Objectives: In traditionally underserved communities, faith-based interventions have been shown to be effective for health promotion. Religious leaders-generally the major partner in such interventions- however, are seldom are consulted about community health priorities and health promotion preferences. These insights are critical to ensure productive partnerships, effective programming, and sustainability. Methods: Mixed-methods surveys were administered in one of the nation's most under-resourced regions: rural Appalachia. A sample of 60 religious leaders, representing the main denominations in central Appalachia, participated. Measures included closed-and open-ended survey questions on health priorities and recommendations for health promotion. Descriptive statistics were used for closed-ended survey items and conventional qualitative content analysis was used for openended responses. Results: Substance abuse, diabetes mellitus, suboptimal dietary intake and obesity/overweight, and cardiovascular and respiratory illnesses constitute major health concerns. Addressing these challenging conditions requires realistically acknowledging sparse community resources (particularly healthcare provider shortages); building in accountability; and leveraging local assets and traditions such as testimonials, intergenerational support, and witnessing. Conclusions: With their extensive reach within the community and their accurate understanding of community health threats, practitioners and researchers may find religious leaders to be natural allies in health-promotion and disease-prevention activities.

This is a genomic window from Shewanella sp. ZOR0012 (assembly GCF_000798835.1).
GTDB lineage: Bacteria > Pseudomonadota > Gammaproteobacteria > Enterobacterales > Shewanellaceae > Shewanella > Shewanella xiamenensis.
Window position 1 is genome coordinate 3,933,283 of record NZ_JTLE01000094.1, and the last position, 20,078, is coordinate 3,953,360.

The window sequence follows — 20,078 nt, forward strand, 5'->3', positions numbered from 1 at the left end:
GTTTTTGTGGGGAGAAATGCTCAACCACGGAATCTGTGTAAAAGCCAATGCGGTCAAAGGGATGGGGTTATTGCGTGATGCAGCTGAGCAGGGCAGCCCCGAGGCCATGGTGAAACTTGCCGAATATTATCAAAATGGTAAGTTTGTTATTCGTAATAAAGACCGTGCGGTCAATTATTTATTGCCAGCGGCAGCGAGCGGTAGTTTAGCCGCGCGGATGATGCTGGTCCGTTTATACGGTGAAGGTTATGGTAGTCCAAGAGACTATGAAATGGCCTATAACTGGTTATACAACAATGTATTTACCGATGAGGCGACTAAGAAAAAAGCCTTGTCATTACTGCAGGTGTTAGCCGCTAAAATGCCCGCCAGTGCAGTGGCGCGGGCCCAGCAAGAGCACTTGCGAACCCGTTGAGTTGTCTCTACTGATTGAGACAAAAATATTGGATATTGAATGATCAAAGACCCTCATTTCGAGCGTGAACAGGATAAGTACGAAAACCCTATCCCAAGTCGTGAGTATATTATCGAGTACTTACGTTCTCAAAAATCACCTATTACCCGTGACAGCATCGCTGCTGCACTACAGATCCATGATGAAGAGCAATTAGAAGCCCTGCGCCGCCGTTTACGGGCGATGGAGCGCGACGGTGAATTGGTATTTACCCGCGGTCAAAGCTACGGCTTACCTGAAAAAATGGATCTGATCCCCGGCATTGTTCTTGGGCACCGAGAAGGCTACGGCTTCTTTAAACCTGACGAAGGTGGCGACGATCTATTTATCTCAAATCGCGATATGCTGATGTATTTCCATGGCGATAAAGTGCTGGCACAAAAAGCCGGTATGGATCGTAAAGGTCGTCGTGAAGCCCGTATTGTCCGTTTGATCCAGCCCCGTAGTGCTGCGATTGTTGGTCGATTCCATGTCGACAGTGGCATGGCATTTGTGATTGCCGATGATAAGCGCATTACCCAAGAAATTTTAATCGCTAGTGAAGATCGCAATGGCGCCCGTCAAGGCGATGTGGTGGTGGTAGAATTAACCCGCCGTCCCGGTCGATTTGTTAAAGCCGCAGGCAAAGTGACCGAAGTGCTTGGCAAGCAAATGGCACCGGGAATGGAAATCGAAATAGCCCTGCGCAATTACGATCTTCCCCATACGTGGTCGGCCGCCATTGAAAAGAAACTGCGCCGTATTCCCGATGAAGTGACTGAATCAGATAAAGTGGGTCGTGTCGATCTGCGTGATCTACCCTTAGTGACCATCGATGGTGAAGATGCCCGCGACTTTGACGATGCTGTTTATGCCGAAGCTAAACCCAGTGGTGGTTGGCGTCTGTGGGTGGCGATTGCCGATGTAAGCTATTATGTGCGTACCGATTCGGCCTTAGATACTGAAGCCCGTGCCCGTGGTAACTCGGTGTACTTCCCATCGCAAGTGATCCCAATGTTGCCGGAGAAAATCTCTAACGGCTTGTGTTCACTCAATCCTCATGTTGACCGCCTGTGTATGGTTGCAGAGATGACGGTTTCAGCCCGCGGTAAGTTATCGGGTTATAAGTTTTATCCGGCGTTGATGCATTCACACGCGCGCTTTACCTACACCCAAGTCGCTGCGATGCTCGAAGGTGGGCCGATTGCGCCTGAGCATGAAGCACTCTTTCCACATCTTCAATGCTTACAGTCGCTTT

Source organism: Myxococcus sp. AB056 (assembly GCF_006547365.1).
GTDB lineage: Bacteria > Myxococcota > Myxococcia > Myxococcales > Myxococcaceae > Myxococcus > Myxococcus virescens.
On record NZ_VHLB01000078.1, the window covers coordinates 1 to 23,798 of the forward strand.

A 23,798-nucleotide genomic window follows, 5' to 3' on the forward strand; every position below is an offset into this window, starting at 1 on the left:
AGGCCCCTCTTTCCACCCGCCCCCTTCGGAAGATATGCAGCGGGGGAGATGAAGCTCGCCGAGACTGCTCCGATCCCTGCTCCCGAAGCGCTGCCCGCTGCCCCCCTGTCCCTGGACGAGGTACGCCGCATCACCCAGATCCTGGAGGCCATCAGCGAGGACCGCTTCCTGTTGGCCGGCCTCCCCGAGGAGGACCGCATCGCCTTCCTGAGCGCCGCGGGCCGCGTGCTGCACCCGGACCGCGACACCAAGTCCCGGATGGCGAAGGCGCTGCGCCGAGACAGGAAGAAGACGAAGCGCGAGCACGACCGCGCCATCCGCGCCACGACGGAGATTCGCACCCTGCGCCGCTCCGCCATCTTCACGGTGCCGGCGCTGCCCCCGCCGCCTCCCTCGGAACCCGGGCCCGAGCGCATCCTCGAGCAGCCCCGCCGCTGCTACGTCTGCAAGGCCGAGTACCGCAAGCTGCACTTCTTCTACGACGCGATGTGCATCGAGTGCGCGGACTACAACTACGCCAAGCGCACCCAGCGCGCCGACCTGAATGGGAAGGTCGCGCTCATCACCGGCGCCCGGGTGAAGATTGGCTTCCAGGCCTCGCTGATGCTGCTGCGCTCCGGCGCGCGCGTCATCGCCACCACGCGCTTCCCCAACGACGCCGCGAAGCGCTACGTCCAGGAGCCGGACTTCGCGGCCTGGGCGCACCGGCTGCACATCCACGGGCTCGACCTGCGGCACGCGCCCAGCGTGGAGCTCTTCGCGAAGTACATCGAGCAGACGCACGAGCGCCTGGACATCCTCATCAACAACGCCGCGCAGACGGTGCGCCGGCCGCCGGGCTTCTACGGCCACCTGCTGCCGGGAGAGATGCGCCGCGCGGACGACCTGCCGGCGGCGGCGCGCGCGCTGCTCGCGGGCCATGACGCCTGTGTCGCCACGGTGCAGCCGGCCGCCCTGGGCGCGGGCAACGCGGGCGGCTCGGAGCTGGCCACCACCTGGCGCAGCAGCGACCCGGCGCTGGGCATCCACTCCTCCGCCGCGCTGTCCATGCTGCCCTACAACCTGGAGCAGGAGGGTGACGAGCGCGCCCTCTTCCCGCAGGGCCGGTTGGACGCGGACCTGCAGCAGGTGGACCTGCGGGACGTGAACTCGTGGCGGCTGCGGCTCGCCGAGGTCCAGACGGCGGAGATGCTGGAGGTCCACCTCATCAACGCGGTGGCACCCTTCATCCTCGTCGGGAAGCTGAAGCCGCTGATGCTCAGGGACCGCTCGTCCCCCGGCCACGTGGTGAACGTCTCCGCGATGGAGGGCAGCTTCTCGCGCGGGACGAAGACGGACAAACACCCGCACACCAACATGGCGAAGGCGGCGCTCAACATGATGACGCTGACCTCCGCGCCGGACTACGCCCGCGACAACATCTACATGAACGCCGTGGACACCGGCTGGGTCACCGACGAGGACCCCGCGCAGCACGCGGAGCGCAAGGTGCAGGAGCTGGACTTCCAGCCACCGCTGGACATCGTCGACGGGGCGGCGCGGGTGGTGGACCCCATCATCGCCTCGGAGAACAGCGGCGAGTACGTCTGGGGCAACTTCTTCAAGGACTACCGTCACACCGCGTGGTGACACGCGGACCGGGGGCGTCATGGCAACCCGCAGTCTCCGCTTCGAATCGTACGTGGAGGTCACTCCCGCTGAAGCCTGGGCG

|Number of pages||5|
|Journal||Southern Medical Journal|
|State||Published - 2017|
Bibliographical notePublisher Copyright:
Copyright © 2017 by The Southern Medical Association.
- Faith-based interventions
- Health promotion
- Rural health
ASJC Scopus subject areas
- Medicine (all)